– Big Data refers to the use of predictive analytics, user behavior analytics, or other data analytics methods to extract value from data with sizes beyond the capability of commonly used software tools to capture, manage, and process. The purpose is to discover insights from data sets that are diverse, complex and of massive scale.

 Data mining attempts to find relationships and associations between data elements that are not found before. Data mining is knowledge mining and how to utilize the raw data to generate some sort of a knowledge which can be used for decision making. It attempts to find hidden patters from already available data.

Characteristics

 – Big Data can be defined by the three major attributes or characteristics, the three Vs: Variety, Volume and Velocity. These are key to understanding how we can measure big data. Variety refers to the various data types, such as structured, semi-structured and unstructured data; Volume refers to the massive amounts of data generated; and Velocity refers to the speed at which the data is generated. 

Data mining is similar to searching, but it’s not searching or querying the data; it is applied on various forms of data to find the interesting patterns rather than results from database.

Use Cases

 – Various fields in today’s day-to-day life are using big data to ease the process of storing and processing the data. The many examples of big data use cases include financial services, airlines and trucking companies, healthcare sector, telecommunications and utilities, media and entertainment, ecommerce, education, IoT, etc.

 Applications of data mining are wise and diverse. Some basic applications include product recommendations in ecommerce, web page analysis, stock market predictions, healthcare data mining, and so on. Data mining is a base to machine learning and AI applications worldwide.

Data Mining vs. Big Data: Comparison Chart

Summary of Data Mining and Big Data

Big Data refers to large data sets that may contain hidden information or insights that could not be discovered using traditional methods and tools. The amount of data is quite a lot for traditional computing systems to handle and analyze. Data mining is turning raw data into knowledge because data in its raw form has no value. Data mining attempts to find relationships and associations between data elements which can be used to make effective decision making.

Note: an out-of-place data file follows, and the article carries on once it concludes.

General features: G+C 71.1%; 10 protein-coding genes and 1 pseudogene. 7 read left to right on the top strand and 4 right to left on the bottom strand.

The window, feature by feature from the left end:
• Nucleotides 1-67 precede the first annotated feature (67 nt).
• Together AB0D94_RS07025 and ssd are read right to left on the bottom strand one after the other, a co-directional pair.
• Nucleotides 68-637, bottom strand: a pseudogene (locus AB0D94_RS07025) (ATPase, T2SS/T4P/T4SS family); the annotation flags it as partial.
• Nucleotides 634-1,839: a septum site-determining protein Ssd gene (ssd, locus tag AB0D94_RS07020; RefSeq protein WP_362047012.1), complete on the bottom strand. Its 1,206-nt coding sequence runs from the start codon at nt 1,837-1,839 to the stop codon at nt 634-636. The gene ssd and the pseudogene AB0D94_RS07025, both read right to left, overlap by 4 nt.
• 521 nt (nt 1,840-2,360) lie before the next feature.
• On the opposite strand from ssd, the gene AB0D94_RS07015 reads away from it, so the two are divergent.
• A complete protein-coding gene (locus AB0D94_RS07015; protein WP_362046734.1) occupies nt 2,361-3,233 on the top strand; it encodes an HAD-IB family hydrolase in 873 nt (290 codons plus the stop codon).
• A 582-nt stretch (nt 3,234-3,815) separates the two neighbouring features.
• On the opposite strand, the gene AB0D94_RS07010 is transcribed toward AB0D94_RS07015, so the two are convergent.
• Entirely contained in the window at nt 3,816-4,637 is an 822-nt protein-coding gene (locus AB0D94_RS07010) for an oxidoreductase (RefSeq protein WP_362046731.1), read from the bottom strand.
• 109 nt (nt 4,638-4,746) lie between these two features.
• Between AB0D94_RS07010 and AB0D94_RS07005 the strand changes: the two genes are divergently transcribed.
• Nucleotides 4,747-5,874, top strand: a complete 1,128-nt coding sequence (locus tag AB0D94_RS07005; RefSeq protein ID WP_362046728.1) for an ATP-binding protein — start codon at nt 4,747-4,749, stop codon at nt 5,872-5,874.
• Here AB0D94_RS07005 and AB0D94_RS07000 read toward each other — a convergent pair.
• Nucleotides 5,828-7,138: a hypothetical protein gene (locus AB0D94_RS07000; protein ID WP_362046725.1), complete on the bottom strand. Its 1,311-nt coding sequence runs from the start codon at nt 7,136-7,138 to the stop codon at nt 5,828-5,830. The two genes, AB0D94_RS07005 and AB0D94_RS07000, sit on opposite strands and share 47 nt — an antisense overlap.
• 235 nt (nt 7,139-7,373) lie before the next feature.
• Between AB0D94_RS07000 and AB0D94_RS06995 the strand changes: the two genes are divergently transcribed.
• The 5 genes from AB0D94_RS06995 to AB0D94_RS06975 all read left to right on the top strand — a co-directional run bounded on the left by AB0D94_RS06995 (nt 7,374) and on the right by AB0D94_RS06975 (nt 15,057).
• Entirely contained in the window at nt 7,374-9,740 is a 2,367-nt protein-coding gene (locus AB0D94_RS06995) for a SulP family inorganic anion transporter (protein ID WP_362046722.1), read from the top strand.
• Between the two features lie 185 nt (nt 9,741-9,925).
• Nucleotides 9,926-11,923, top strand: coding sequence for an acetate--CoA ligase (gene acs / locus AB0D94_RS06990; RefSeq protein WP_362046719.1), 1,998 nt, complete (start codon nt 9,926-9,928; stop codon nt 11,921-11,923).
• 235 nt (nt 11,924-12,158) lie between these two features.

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References :


[0]Ghavami, Peter. Big Data Analytics Methods: Analytics Techniques in Data Mining, Deep Learning and Natural Language Processing. Berlin, Germany: Walter de Gruyter, 2019. Print

[1]Ghavami, Peter. Big Data Analytics Methods: Analytics Techniques in Data Mining, Deep Learning and Natural Language Processing. Berlin, Germany: Walter de Gruyter, 2019. Print

[2]Dean, Jared. Big Data, Data Mining, and Machine Learning: Value Creation for Business Leaders and Practitioners. New Jersey, United States: John Wiley & Sons, 2014. Print

[3]Han, Jiawei et al. Data Mining: Concepts and Techniques. Amsterdam, Netherlands: Elsevier, 2011. Print

[4]Zaki, Mohammed J. and Wagner Meira. Data Mining and Analysis: Fundamental Concepts and Algorithms. Cambridge, United Kingdom: Cambridge University Press, 2014. Print

[5]Image credit: https://commons.wikimedia.org/wiki/File:BigData_2267x1146_white.png

[6]Image credit: https://pixabay.com/da/vectors/en-jeg-ai-anatomi-2729773/